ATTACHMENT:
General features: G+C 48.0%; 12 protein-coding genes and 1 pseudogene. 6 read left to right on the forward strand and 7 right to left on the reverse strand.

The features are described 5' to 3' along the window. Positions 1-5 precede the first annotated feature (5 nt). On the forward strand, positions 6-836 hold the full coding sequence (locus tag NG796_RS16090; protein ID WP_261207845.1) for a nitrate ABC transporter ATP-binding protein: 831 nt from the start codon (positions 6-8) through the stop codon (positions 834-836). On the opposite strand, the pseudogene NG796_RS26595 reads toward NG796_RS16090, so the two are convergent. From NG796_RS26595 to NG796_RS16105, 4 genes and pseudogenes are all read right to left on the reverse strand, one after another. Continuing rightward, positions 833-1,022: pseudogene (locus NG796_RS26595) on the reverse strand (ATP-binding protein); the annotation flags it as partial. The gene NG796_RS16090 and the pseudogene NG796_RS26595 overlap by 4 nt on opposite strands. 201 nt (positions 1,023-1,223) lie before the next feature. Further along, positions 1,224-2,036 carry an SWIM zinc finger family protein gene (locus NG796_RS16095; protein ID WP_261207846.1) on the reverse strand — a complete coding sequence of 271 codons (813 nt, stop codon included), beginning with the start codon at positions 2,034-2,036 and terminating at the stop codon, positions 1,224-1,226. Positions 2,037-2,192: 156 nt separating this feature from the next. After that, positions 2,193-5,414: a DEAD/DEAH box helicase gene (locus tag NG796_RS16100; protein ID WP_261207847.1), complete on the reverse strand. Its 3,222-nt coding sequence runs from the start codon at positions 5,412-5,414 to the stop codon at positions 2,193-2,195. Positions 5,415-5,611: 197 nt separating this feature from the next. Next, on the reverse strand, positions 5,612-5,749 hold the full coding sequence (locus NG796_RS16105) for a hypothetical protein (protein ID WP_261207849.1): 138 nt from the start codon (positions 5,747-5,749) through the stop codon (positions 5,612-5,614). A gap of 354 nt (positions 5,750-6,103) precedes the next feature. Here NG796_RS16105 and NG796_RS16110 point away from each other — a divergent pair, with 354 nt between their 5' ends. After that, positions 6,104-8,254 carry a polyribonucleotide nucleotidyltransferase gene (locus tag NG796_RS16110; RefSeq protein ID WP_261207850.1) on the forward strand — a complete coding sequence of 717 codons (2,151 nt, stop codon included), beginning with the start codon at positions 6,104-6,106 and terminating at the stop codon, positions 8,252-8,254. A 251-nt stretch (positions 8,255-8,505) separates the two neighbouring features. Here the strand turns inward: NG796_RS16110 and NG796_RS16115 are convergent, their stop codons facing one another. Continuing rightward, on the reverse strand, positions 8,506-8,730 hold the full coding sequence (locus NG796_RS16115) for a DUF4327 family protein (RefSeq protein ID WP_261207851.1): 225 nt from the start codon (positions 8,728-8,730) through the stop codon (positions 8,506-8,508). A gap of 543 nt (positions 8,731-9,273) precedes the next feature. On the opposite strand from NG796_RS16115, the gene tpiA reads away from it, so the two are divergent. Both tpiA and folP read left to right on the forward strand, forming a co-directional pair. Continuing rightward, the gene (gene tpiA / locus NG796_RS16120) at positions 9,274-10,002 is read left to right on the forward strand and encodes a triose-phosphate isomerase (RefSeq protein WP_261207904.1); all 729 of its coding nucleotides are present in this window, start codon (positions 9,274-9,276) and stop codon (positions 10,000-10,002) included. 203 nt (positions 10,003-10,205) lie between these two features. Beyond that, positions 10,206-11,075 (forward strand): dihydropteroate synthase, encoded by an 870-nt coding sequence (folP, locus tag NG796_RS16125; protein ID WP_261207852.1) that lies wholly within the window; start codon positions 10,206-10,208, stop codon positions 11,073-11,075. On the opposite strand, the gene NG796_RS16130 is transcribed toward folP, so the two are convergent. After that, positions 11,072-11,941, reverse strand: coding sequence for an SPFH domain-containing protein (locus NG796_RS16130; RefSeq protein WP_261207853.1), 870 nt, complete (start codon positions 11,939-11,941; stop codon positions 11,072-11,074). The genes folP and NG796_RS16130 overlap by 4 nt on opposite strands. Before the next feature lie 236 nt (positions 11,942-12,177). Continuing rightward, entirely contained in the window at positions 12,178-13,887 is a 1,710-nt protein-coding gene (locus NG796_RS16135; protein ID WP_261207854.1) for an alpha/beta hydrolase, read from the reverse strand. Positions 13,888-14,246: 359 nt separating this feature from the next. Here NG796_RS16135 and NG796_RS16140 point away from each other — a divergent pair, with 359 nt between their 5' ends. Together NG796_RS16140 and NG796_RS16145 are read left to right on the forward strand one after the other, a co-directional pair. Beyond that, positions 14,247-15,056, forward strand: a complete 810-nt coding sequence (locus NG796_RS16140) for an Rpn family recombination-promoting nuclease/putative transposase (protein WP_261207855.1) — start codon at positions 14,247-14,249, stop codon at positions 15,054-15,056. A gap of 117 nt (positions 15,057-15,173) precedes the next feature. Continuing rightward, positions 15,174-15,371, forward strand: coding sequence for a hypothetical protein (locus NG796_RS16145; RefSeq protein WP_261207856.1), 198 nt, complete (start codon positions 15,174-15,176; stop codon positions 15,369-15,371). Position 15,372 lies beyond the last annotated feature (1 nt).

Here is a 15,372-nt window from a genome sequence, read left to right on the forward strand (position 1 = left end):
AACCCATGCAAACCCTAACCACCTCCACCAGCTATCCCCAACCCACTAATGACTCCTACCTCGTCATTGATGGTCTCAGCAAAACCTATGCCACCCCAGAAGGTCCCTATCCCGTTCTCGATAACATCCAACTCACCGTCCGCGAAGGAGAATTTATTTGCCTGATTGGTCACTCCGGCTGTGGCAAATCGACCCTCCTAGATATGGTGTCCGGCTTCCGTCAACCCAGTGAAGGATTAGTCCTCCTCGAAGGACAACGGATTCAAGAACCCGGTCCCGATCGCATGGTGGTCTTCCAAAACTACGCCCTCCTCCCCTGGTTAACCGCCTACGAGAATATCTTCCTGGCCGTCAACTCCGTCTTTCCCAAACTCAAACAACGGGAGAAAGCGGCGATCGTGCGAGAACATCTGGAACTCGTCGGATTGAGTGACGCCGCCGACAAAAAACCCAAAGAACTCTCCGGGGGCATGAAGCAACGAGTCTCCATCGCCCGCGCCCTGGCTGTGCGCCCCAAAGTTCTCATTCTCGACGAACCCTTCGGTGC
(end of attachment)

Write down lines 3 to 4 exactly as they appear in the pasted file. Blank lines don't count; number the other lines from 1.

Here is a 15,372-nt window from a genome sequence, read left to right on the forward strand (position 1 = left end):
AACCCATGCAAACCCTAACCACCTCCACCAGCTATCCCCAACCCACTAATGACTCCTACCTCGTCATTGATGGTCTCAGCAAAACCTATGCCACCCCAGAAGGTCCCTATCCCGTTCTCGATAACATCCAACTCACCGTCCGCGAAGGAGAATTTATTTGCCTGATTGGTCACTCCGGCTGTGGCAAATCGACCCTCCTAGATATGGTGTCCGGCTTCCGTCAACCCAGTGAAGGATTAGTCCTCCTCGAAGGACAACGGATTCAAGAACCCGGTCCCGATCGCATGGTGGTCTTCCAAAACTACGCCCTCCTCCCCTGGTTAACCGCCTACGAGAATATCTTCCTGGCCGTCAACTCCGTCTTTCCCAAACTCAAACAACGGGAGAAAGCGGCGATCGTGCGAGAACATCTGGAACTCGTCGGATTGAGTGACGCCGCCGACAAAAAACCCAAAGAACTCTCCGGGGGCATGAAGCAACGAGTCTCCATCGCCCGCGCCCTGGCTGTGCGCCCCAAAGTTCTCATTCTCGACGAACCCTTCGGTGC